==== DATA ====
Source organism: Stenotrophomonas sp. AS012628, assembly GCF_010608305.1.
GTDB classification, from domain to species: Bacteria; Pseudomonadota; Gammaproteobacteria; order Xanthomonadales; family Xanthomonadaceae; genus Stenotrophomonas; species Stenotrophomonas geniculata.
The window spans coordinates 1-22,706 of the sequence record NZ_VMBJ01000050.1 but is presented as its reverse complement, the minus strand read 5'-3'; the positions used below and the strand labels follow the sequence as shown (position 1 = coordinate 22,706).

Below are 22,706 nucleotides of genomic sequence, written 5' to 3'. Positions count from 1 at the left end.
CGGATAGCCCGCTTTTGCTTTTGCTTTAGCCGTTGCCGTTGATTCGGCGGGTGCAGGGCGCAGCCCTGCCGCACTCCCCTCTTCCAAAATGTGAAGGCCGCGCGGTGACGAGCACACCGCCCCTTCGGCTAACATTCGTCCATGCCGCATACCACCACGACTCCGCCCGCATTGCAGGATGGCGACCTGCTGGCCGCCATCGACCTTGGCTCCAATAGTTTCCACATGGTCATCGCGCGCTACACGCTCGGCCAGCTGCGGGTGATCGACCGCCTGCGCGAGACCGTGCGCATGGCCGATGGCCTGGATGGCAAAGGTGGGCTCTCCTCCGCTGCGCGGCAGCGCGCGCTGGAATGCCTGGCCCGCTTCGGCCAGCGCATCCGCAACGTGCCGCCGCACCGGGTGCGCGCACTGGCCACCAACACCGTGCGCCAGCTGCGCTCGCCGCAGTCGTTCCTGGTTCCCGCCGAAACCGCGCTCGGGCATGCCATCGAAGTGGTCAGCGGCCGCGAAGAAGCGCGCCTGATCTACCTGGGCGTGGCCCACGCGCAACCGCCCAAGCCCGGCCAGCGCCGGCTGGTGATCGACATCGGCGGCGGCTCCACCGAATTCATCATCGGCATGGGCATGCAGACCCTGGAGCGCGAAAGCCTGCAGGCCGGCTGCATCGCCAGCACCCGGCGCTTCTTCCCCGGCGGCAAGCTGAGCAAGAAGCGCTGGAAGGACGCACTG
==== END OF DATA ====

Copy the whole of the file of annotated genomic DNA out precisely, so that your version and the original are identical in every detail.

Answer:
Source organism: Stenotrophomonas sp. AS012628, assembly GCF_010608305.1.
GTDB classification, from domain to species: Bacteria; Pseudomonadota; Gammaproteobacteria; order Xanthomonadales; family Xanthomonadaceae; genus Stenotrophomonas; species Stenotrophomonas geniculata.
The window spans coordinates 1-22,706 of the sequence record NZ_VMBJ01000050.1 but is presented as its reverse complement, the minus strand read 5'-3'; the positions used below and the strand labels follow the sequence as shown (position 1 = coordinate 22,706).

Below are 22,706 nucleotides of genomic sequence, written 5' to 3'. Positions count from 1 at the left end.
CGGATAGCCCGCTTTTGCTTTTGCTTTAGCCGTTGCCGTTGATTCGGCGGGTGCAGGGCGCAGCCCTGCCGCACTCCCCTCTTCCAAAATGTGAAGGCCGCGCGGTGACGAGCACACCGCCCCTTCGGCTAACATTCGTCCATGCCGCATACCACCACGACTCCGCCCGCATTGCAGGATGGCGACCTGCTGGCCGCCATCGACCTTGGCTCCAATAGTTTCCACATGGTCATCGCGCGCTACACGCTCGGCCAGCTGCGGGTGATCGACCGCCTGCGCGAGACCGTGCGCATGGCCGATGGCCTGGATGGCAAAGGTGGGCTCTCCTCCGCTGCGCGGCAGCGCGCGCTGGAATGCCTGGCCCGCTTCGGCCAGCGCATCCGCAACGTGCCGCCGCACCGGGTGCGCGCACTGGCCACCAACACCGTGCGCCAGCTGCGCTCGCCGCAGTCGTTCCTGGTTCCCGCCGAAACCGCGCTCGGGCATGCCATCGAAGTGGTCAGCGGCCGCGAAGAAGCGCGCCTGATCTACCTGGGCGTGGCCCACGCGCAACCGCCCAAGCCCGGCCAGCGCCGGCTGGTGATCGACATCGGCGGCGGCTCCACCGAATTCATCATCGGCATGGGCATGCAGACCCTGGAGCGCGAAAGCCTGCAGGCCGGCTGCATCGCCAGCACCCGGCGCTTCTTCCCCGGCGGCAAGCTGAGCAAGAAGCGCTGGAAGGACGCACTG